A junior-high school student who used a smartphone for 90 minutes per day for three years developed myopia that led to retinal detachment, a doctor said yesterday.
The student, surnamed Lee (李), developed myopia in grade 2 and by grade 8 this year, had a diopter — a unit of measurement of the refractive power of a corrective lens — of 625 degrees.
After noticing her vision was blurry, Lee consulted an optometrist who said that the retina in her left eye had detached and a small hole had been torn in it.
Surgery was required to rectify the problem.
Approximately 9 percent of kindergarten-age children and 19.8 percent of children in grade 1 have myopia, said Lin Yi-ching (林宜靜), director of women’s and children’s health at the Health Promotion Administration.
In grade 2, 38.7 percent have the condition and it keeps rising through grade 6 (70.6 percent) and grade 9 (89.3 percent), Lin said.
The administration defines “high myopia” as a diopter of more than 500 degrees, which applies to 10.3 percent of children in grade 6, 28 percent of children in children in grade 9 and 35.7 percent in grade 12, she said.
Kaohsiung Chang Gung Memorial Hospital ophthalmologist Wu Pei-chang (吳佩昌) said that people with a diopter of more than 300 degrees are 10 times as likely to experience retinal detachment, while more than 500 degrees brings a 40-fold increased risk.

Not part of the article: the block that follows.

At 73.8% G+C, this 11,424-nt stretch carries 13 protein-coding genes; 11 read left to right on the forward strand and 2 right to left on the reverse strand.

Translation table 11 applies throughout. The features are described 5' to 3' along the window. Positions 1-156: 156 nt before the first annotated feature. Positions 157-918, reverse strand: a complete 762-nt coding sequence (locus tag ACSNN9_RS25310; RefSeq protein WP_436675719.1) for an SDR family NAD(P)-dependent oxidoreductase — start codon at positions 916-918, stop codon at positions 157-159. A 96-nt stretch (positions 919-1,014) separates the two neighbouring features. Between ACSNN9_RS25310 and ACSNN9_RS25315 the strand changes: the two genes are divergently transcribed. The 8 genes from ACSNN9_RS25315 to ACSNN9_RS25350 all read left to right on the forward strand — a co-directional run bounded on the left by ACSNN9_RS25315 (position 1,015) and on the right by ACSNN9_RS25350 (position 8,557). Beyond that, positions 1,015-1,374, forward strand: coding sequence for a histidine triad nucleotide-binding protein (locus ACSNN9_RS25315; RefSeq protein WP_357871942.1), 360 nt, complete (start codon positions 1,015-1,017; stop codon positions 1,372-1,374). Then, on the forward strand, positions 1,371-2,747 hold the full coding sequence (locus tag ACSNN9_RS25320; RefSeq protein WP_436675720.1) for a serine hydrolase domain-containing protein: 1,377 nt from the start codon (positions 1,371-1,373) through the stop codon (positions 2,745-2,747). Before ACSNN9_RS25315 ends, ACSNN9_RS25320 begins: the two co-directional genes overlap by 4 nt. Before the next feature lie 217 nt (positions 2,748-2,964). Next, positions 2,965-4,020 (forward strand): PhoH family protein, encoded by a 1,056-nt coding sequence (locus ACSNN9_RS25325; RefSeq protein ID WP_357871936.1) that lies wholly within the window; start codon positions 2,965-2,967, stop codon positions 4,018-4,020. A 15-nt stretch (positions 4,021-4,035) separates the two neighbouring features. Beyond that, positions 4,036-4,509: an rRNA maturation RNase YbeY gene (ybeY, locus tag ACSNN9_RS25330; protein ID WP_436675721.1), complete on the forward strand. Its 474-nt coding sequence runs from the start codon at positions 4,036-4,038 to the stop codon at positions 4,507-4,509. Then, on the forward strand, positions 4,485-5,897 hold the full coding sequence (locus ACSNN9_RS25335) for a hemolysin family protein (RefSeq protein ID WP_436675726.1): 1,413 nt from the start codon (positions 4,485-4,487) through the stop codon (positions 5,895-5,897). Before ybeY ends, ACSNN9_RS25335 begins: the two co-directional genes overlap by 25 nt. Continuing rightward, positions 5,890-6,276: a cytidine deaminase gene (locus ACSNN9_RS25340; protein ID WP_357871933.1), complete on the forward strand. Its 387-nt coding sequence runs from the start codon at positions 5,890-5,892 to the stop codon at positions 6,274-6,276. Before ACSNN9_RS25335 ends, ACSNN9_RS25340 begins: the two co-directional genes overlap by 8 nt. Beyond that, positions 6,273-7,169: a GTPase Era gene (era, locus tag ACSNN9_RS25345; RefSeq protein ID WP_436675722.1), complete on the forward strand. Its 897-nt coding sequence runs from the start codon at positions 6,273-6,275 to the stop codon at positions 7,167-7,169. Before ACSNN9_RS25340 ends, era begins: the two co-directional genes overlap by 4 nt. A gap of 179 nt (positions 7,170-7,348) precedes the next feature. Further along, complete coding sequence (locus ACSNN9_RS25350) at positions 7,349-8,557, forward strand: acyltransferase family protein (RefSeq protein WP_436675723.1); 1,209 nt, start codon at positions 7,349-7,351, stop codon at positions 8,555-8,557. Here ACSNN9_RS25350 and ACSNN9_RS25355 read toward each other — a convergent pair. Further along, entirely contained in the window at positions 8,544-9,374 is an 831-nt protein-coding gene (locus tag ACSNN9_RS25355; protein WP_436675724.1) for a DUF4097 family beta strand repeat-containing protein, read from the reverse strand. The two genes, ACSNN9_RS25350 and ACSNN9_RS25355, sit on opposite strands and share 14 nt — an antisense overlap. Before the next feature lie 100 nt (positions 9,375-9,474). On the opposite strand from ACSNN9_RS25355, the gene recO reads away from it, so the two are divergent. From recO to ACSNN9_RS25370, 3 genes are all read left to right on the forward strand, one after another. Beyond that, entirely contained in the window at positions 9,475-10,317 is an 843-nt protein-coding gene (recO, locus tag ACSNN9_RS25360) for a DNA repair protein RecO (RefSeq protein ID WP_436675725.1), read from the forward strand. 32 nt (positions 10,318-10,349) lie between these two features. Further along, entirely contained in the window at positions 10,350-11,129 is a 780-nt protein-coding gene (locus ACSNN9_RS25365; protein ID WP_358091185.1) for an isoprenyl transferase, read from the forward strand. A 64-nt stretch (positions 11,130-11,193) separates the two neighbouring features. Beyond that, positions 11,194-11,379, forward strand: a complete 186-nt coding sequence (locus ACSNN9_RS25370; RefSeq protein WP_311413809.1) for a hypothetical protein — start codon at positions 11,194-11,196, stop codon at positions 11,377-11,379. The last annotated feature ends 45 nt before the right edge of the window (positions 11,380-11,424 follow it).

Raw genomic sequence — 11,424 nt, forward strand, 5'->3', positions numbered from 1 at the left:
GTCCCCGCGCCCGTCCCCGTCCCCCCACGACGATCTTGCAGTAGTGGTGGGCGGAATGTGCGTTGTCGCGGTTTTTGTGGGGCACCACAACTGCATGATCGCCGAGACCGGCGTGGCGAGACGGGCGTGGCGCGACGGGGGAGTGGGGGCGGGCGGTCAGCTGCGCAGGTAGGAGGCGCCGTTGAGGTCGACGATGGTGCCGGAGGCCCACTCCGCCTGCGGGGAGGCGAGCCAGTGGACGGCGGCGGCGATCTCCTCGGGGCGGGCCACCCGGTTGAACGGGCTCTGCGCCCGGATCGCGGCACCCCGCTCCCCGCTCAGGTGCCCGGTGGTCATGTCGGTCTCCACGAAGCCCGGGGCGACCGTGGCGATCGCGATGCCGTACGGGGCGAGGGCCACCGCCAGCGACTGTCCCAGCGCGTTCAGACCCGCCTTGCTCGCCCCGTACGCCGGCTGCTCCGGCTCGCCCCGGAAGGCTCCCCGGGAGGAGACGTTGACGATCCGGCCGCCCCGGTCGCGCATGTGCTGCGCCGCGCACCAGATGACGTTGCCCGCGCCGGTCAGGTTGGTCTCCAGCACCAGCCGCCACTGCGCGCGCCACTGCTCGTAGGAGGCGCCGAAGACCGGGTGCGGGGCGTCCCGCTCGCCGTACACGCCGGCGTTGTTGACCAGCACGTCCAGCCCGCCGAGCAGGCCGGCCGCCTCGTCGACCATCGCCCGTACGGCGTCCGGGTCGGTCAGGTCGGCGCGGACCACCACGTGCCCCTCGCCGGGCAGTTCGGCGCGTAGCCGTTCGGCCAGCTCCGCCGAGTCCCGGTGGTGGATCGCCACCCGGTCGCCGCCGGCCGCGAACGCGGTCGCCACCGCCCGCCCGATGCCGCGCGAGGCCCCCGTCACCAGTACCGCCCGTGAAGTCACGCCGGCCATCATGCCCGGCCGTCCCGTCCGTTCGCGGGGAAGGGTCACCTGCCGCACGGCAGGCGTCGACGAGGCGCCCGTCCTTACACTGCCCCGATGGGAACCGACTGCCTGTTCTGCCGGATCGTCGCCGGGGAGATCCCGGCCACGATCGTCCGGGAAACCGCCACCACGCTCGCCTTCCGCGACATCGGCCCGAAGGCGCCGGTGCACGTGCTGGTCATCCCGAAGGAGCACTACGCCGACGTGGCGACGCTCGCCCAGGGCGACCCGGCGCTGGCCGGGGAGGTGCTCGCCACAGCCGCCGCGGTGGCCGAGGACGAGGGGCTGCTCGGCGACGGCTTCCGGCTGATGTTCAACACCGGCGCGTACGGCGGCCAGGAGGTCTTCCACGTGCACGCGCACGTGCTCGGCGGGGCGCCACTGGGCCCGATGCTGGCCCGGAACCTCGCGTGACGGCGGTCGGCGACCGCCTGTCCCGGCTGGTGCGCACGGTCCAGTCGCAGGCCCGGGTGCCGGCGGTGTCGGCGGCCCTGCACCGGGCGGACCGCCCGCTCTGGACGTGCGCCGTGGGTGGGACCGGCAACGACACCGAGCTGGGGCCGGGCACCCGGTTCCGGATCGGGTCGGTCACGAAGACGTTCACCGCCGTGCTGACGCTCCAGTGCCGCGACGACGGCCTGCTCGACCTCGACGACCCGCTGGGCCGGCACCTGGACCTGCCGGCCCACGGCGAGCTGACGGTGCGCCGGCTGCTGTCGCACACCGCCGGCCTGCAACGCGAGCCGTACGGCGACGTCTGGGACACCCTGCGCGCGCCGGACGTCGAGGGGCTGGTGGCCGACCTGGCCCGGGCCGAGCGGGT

The prevalence of myopia and high myopia in Taiwan must not be taken lightly, Wu said.
Eleven to 14 hours of outdoor activity per week can reduce the onset of myopia by 55 percent, he said, adding that even one hour per week could reduce the risk by 2 percent.
Outdoor activity exposes the retina to natural light, which stimulates the natural development of children’s eyes, he said. Outdoor activity also facilitates dopamine production, which helps prevent lateral stretching of the eyes.
Ophthalmological Society of Taiwan secretary-general Tsai Chieh-chih (蔡傑智) said that there is a particular risk of myopia worsening during long breaks from school, when children spend more time playing on smartphones and other electronic devices.
Parents must be vigilant about balancing their children’s activities over the holidays, Tsai said.
Before 10am and after 4pm are the best times for outdoor activities, he said.
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